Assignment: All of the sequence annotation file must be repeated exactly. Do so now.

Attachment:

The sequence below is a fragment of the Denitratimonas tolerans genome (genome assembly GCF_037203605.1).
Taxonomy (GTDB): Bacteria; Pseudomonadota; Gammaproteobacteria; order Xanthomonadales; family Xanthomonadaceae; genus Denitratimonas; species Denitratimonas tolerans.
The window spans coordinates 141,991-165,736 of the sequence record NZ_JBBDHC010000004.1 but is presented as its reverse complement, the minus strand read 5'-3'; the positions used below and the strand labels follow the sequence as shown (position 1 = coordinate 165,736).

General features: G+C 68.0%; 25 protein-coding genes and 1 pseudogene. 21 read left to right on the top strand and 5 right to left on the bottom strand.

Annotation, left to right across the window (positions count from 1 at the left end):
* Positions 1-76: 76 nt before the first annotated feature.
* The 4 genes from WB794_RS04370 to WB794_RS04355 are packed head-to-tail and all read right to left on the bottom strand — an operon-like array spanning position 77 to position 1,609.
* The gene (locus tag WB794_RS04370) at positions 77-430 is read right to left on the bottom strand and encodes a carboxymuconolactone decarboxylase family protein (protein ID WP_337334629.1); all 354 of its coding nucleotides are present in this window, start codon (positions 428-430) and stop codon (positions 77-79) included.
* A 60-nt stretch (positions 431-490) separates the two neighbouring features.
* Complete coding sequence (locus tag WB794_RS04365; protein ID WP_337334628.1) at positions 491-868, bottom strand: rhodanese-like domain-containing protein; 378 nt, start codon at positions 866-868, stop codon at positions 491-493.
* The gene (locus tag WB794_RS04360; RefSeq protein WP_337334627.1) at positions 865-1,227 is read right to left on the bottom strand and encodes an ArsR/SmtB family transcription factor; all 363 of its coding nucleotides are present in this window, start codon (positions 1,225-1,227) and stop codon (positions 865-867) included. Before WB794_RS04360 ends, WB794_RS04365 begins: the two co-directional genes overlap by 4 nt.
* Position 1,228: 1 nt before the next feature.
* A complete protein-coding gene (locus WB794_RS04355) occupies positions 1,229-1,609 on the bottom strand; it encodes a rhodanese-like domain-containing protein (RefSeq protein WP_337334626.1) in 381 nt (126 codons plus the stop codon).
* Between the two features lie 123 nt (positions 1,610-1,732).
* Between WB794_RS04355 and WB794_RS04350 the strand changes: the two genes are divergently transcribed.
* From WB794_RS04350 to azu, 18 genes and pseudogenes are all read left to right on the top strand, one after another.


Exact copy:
The sequence below is a fragment of the Denitratimonas tolerans genome (genome assembly GCF_037203605.1).
Taxonomy (GTDB): Bacteria; Pseudomonadota; Gammaproteobacteria; order Xanthomonadales; family Xanthomonadaceae; genus Denitratimonas; species Denitratimonas tolerans.
The window spans coordinates 141,991-165,736 of the sequence record NZ_JBBDHC010000004.1 but is presented as its reverse complement, the minus strand read 5'-3'; the positions used below and the strand labels follow the sequence as shown (position 1 = coordinate 165,736).

General features: G+C 68.0%; 25 protein-coding genes and 1 pseudogene. 21 read left to right on the top strand and 5 right to left on the bottom strand.

Annotation, left to right across the window (positions count from 1 at the left end):
* Positions 1-76: 76 nt before the first annotated feature.
* The 4 genes from WB794_RS04370 to WB794_RS04355 are packed head-to-tail and all read right to left on the bottom strand — an operon-like array spanning position 77 to position 1,609.
* The gene (locus tag WB794_RS04370) at positions 77-430 is read right to left on the bottom strand and encodes a carboxymuconolactone decarboxylase family protein (protein ID WP_337334629.1); all 354 of its coding nucleotides are present in this window, start codon (positions 428-430) and stop codon (positions 77-79) included.
* A 60-nt stretch (positions 431-490) separates the two neighbouring features.
* Complete coding sequence (locus tag WB794_RS04365; protein ID WP_337334628.1) at positions 491-868, bottom strand: rhodanese-like domain-containing protein; 378 nt, start codon at positions 866-868, stop codon at positions 491-493.
* The gene (locus tag WB794_RS04360; RefSeq protein WP_337334627.1) at positions 865-1,227 is read right to left on the bottom strand and encodes an ArsR/SmtB family transcription factor; all 363 of its coding nucleotides are present in this window, start codon (positions 1,225-1,227) and stop codon (positions 865-867) included. Before WB794_RS04360 ends, WB794_RS04365 begins: the two co-directional genes overlap by 4 nt.
* Position 1,228: 1 nt before the next feature.
* A complete protein-coding gene (locus WB794_RS04355) occupies positions 1,229-1,609 on the bottom strand; it encodes a rhodanese-like domain-containing protein (RefSeq protein WP_337334626.1) in 381 nt (126 codons plus the stop codon).
* Between the two features lie 123 nt (positions 1,610-1,732).
* Between WB794_RS04355 and WB794_RS04350 the strand changes: the two genes are divergently transcribed.
* From WB794_RS04350 to azu, 18 genes and pseudogenes are all read left to right on the top strand, one after another.